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AIDS Medication Stolen to Create Street Drug

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A new street drug called "whoonga" that includes antiretroviral medication used to treat people with HIV is hurting South Africa's fight against AIDS, reports Sky News.

Users crush antiretroviral (ARV) medication and mix it with rat poison, detergent and marijuana to get high, according to Sky. The Daily Mail has reported that sometimes the mixture is stretched with soap powder rather than rat poison.

Sky reports that the powder is said to be so addictive that users are hooked within days.

"If I don't smoke it, I get pains and I can't sleep until I get some more," 31-year-old Jomo told Sky.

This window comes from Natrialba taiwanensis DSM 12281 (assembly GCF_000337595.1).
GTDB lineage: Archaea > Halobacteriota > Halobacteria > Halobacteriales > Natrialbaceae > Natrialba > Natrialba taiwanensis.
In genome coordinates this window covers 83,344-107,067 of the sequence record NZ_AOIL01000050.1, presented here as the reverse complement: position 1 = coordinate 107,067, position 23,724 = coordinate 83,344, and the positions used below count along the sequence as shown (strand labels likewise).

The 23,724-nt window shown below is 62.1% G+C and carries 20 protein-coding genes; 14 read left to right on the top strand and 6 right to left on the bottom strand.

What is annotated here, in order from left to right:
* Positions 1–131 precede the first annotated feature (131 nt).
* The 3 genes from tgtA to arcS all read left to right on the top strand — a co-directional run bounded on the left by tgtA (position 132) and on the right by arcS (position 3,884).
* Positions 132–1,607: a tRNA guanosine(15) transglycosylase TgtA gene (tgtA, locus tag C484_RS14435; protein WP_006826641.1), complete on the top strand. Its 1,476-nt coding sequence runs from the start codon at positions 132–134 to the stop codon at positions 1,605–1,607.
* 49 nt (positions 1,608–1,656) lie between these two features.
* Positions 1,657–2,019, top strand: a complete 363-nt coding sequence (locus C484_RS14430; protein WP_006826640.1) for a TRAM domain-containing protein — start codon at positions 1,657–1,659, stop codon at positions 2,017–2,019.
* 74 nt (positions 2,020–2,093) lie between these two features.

Demand for the substance has caused thefts of AIDS drugs throughout South Africa. According to Reuters, South Africa has the world's largest population of HIV infected citizens - nearly 6 million.

In Durban, packets of the drug are sold for about 30 rand - about $4.25. Addicts smoke about 30 packets a day.

Officials say that the AVRs don't contain any substance that could deliver a high, but the belief that it does persists. Theft of the drugs could make it harder for the country to treat more HIV patients.

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